DO YOU HEAR THE PEOPLE SING?

I do.  I hear them all the freaking time.  Of course, most of it is in my head, a sort of movie soundtrack/music video to go along with all the images passing before me at the speed of life, but what can I say?  I've always been a sort of geek, musical theatre speaking- and there are often moments when I will see something, experience a feeling or observe people, and some song from one play or another pops into my head, and boom, the soundtrack/playlist continues.  When I was first seeing my wife, we would often take walks in the park early in the morning, and it felt to me like there was a bright, golden haze on the meadow, and the sounds of the world were like music, so I'd sing, loudly and probably not so much on key, Oh What a Beautiful Morning.  How could I not.  It's a great song.  Just ask Wolverine.





It made total sense to me.  And Lisa, my wife, smiled.

But I don't just hear and/or sing happy songs.  This very morning, I got news that the mother of an old friend passed away, and in my mind I Kristin Chenoweth singing to a green Idina Menzel:

"I've heard it said
That people come into our lives for a reason
Bringing something we must learn
And we are led
To those who help us most to grow
If we let them
And we help them in return
Well, I don't know if I believe that's true
But I know I'm who I am today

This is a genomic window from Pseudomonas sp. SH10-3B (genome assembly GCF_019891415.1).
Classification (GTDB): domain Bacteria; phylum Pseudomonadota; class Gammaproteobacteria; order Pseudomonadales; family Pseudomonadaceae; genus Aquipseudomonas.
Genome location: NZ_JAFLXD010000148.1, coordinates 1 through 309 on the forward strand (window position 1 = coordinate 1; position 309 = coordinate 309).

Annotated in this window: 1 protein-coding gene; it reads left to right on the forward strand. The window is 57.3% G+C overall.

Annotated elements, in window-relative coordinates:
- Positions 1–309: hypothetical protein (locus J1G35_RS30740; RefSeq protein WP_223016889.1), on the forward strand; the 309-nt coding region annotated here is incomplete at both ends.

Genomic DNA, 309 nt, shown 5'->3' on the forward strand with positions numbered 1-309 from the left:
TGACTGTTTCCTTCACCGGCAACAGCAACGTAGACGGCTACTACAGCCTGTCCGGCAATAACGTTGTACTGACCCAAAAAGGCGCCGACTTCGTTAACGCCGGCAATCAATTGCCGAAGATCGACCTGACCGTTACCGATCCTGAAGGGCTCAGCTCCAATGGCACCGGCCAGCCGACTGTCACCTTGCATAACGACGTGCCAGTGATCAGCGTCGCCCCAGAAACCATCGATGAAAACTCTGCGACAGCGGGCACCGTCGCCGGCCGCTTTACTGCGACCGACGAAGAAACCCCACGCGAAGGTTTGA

Because I knew you."




Geeky and lame, I know, but what can I say?  That's how it goes with me.  

And of late, the musical that keeps playing in my mind the most is Les Miserables, the mega hit show from the '80's that has been parodied, reviled, and beloved by people since it first opened.  What makes me think of Les Mis?  Occupy Wall Street.  

In Les Mis, the world is unfair, and the powerful don't really take care of the less fortunate- the ones who work in their factories and fields.  The rich keep getting richer, and the poor keep getting poorer.  The lower ranks, the 99% of pre-revolutionary France, sing "at the end of the day your another day older, and that's all you can say for the life of the poor... and the righteous hurry past, they don't hear the little ones crying".  Eventually, a large group of mostly students get pissed off and start camping out in the biggest city in the land, demanding equality and justice and a new way of doing things.  The voice of the law, a dude named Javert, thinks the lord is on his side, and that somehow Jesus wants the wealthy to stay wealthy and the poor to stay poor.  Can you imagine that?  Anyway, the students build a bunch of barricades, and sing "do you hear the people sing, singing the song of angry men?  It is the music of a people who will not be slavess again.  When the beating of your heart, echoes the beating of the drums, their is a life about to start when tomorrow comes".  

Why don't the rich and powerful ever pay attention to history and/or musical theatre?  Don't they get it?  People are angry, and if they don't change their nasty, greedy way, things are going to get ugly and uglier.  



Here's a suggestion for you, wherever you are.  Get a copy of Les Mis, listen to it, and then go to your local Occupy movement (seems there's one in every town now) and see if it doesn't provide the perfect soundtrack for what's going on.

That's about all I have today- please remember, if you're in NYC, I have a reading of my latest play RIDDLE LOST  Saturday Nov. 19 at 5pm at ART/NY.  For more info, go here:

Also, we're about 75% of the way to our goal for the short film STRONG TEA.  For more info on that, go here:
http://www.kickstarter.com/projects/169962067/strong-teahttp://www.kickstarter.com/projects/169962067/strong-tea



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